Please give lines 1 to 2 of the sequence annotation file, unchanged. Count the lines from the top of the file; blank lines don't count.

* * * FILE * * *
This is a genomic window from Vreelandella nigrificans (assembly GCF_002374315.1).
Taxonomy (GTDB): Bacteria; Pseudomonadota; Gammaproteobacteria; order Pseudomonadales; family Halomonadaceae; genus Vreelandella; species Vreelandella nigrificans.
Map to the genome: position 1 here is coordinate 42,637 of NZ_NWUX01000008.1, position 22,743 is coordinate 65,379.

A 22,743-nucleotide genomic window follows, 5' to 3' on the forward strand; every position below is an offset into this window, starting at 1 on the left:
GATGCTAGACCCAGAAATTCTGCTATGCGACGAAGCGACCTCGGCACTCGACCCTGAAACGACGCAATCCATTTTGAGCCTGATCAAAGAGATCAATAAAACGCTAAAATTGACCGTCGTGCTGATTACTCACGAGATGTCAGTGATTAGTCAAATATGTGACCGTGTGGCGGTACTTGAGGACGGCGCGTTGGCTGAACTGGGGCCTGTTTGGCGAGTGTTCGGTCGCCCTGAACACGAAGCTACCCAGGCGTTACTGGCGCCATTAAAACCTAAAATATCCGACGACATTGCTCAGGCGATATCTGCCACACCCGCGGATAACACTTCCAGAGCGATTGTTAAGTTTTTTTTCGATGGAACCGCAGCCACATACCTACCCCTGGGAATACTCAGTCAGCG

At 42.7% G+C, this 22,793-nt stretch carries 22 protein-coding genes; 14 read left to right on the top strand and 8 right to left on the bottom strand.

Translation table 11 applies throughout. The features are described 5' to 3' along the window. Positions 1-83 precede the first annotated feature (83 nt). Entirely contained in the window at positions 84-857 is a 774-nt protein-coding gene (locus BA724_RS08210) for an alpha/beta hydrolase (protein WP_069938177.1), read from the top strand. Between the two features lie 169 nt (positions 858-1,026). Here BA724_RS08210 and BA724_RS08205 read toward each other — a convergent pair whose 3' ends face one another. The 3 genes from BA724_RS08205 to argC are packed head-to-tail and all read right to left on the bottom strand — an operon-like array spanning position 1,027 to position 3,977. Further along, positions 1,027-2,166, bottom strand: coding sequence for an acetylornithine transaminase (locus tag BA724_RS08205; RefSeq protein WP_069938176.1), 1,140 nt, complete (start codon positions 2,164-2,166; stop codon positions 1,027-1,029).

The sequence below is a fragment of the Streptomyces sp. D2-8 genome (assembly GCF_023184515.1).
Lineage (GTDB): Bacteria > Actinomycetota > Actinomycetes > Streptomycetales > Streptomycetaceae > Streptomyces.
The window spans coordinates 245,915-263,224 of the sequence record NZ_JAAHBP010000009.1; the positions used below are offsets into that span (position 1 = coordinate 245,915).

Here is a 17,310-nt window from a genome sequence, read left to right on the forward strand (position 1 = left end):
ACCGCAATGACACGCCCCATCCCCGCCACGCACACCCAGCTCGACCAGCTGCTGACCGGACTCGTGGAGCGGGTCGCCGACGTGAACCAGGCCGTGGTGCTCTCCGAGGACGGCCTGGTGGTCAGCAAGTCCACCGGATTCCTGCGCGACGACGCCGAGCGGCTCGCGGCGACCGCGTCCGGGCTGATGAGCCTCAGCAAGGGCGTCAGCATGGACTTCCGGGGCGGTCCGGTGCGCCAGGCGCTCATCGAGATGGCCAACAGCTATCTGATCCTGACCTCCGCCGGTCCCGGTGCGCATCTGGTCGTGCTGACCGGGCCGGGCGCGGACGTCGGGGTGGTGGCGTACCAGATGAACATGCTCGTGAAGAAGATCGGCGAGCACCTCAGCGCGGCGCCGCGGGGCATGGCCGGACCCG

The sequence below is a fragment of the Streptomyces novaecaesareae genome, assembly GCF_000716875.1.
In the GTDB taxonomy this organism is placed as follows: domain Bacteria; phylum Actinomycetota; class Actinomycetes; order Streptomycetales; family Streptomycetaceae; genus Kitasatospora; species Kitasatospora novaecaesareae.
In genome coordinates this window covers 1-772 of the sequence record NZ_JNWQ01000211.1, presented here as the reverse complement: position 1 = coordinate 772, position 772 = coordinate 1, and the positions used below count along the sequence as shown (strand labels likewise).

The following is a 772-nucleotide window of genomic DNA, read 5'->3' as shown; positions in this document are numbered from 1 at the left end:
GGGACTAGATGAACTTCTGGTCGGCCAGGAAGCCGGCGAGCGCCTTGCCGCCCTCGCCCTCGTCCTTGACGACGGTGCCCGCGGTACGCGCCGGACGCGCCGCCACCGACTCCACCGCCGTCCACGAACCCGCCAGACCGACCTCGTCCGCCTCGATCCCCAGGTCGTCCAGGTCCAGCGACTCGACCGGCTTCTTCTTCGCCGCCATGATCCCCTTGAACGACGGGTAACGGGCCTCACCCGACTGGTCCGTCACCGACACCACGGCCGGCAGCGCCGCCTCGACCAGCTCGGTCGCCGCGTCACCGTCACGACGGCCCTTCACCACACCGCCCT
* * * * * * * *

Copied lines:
This is a genomic window from Vreelandella nigrificans (assembly GCF_002374315.1).
Taxonomy (GTDB): Bacteria; Pseudomonadota; Gammaproteobacteria; order Pseudomonadales; family Halomonadaceae; genus Vreelandella; species Vreelandella nigrificans.